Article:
I added the following line of code to the Program.cs file. This will ensure that the Pi answers to all host names (so I can access it from other computers other than localhost).

WebHost.CreateDefaultBuilder(args)  
    .UseStartup()
    .UseUrls("http://*:5000") // add this line
    .Build();

I then copied the following files and folders from the directory created in the sample from the article above to my new WebApiApp folder:

  • build.cake
  • tools
  • publish

I opened up build.cake and changed the correct app name to the name of the project. Here are my configuration settings:

///////////////////////////////////////////////////////////////////////  
// ARGUMENTS (WITH DEFAULT PARAMETERS FOR LINUX (Ubuntu 16.04, Raspbian Jessie, etc)
///////////////////////////////////////////////////////////////////////
var runtime = Argument("runtime", "linux-arm");  
var destinationIp = Argument("destinationPi", "192.168.1.113");  
var destinationDirectory = Argument("destinationDirectory", @"/home/pi/DotNetConsoleApps/WebApiApp");  
var username = Argument("username", "pi");  
var sessionname = Argument("sessionname", "Raspberry Pi");  
var executableName = Argument("executableName", "WebApiApp");

I ensured that the /home/pi/DotNetConsoleApps/WebApiApp directory existed on the Raspberry Pi and then ran the build script from the Powershell terminal:

../build

This used cake to clean, build, and deploy my web api app onto my Raspberry Pi.

Once this was complete, I switched to my PuTTY terminal and typed in ./WebApiApp to start the Web Api app. It started listening on port 5000. I was able to access the Web Api from a browser on my PC by using the IP address of the Raspberry Pi:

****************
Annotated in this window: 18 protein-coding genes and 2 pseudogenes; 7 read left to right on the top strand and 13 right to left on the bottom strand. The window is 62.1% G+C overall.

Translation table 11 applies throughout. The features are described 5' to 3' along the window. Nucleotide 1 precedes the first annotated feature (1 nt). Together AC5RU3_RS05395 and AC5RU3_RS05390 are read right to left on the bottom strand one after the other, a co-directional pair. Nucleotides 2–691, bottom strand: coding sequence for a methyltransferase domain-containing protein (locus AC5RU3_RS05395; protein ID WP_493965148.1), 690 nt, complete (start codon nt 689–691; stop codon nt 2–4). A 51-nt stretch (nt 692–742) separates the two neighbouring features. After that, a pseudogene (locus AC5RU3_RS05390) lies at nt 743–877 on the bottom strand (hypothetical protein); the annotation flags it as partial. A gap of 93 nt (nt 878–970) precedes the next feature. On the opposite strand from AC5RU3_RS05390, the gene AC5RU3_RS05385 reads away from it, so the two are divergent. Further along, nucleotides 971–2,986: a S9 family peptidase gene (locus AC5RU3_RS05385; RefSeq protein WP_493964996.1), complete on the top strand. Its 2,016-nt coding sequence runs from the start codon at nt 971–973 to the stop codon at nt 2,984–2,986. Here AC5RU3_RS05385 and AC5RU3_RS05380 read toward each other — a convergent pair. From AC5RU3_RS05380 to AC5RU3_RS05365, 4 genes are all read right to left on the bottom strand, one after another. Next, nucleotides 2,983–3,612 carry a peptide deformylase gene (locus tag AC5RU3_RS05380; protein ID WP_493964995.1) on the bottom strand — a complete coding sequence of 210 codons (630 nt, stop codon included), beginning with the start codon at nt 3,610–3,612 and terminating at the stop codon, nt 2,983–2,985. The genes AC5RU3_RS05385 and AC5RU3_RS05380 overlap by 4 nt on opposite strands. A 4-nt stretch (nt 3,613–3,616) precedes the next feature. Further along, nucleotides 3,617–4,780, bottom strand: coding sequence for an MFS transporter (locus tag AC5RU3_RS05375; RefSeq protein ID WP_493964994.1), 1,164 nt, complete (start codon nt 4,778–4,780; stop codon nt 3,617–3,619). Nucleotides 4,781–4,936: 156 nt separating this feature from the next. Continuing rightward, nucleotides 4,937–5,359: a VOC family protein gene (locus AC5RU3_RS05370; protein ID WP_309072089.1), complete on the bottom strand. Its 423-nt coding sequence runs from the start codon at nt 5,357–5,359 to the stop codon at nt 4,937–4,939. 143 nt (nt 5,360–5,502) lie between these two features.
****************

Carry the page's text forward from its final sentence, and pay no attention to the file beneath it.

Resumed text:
http://192.168.1.113:5000/api/values

This displayed the default project api controller output of the template app created in the earlier step.

I can't believe how easy this was. .NET core is really improving the development workflow immensely over previous versions of .NET. This was so much better than what came before.

Update: I was able to get an LED wired up to the WebApi by using this great article from Carlos Mendible:

Note - When you use the Gpio library, you will need to start your WbApiApp using sudo ./WebApiApp due to the need to access IO pins

Toggle Raspberry Pi GPIO Pins with ASP.NET Core 2.0

I wired the LED to physical pin 11 on the Pi. Here's my controller (not much different from his sample):

using System.Collections.Generic;  
using Microsoft.AspNetCore.Mvc;  
using Unosquare.RaspberryIO;  
using Unosquare.RaspberryIO.Gpio;

namespace WebApi.Controllers  
{
    [Route("api/[controller]")]
    public class GpioController : Controller
    {
        // GET api/values
        [HttpGet]
        public IEnumerable Get()
        {
            return new string[] { "value1", "value2" };
        }

        // GET api/values/5
        [HttpGet("{value}")]
        public string Get(bool value)
        {
            var pin = Pi.Gpio.Pin00;
            pin.PinMode = GpioPinDriveMode.Output;
            pin.Write(value);
            return $"pin {pin.BcmPinNumber} set to {value}";
        }
    }
}

Raspberry Pi with LED wired to WebApi (not pictured) The state of the LED after sending a true to the gpio api method.

ASP.NET Core, JWT Tokens, and the User.Identity.Name property - A Discovery

Written by Michael Earls
 ASP.NET  programming  .NET Core

I've been working on creating a token-based auth system and I wanted to write about a discovery that I made. I've been following the excellent ASP.NET Core Token Authentication Guide.

I was able to get everything up and running as suggested in the guide, but when I accessed the User.Identity.Name property, it was null. I was hoping to find the Name of the user there, but it wasn't. After some exploration, I was able to determine the solution. You simply add the following code in Startup.cs. I added this to the TokenValidationParameters area as outlined in the Guide.

var tokenValidationParameters = new TokenValidationParameters
{
    // Ensure that User.Identity.Name is set correctly after login
    NameClaimType = "http://schemas.xmlsoap.org/ws/2005/05/identity/claims/nameidentifier",

    ... Existing code here ...

};

If you want to use a different claim as your User.Identity.Name, then use that claim name instead of the XmlSoap schema above. We're actually not using username, we're using an Id number that identifies the user.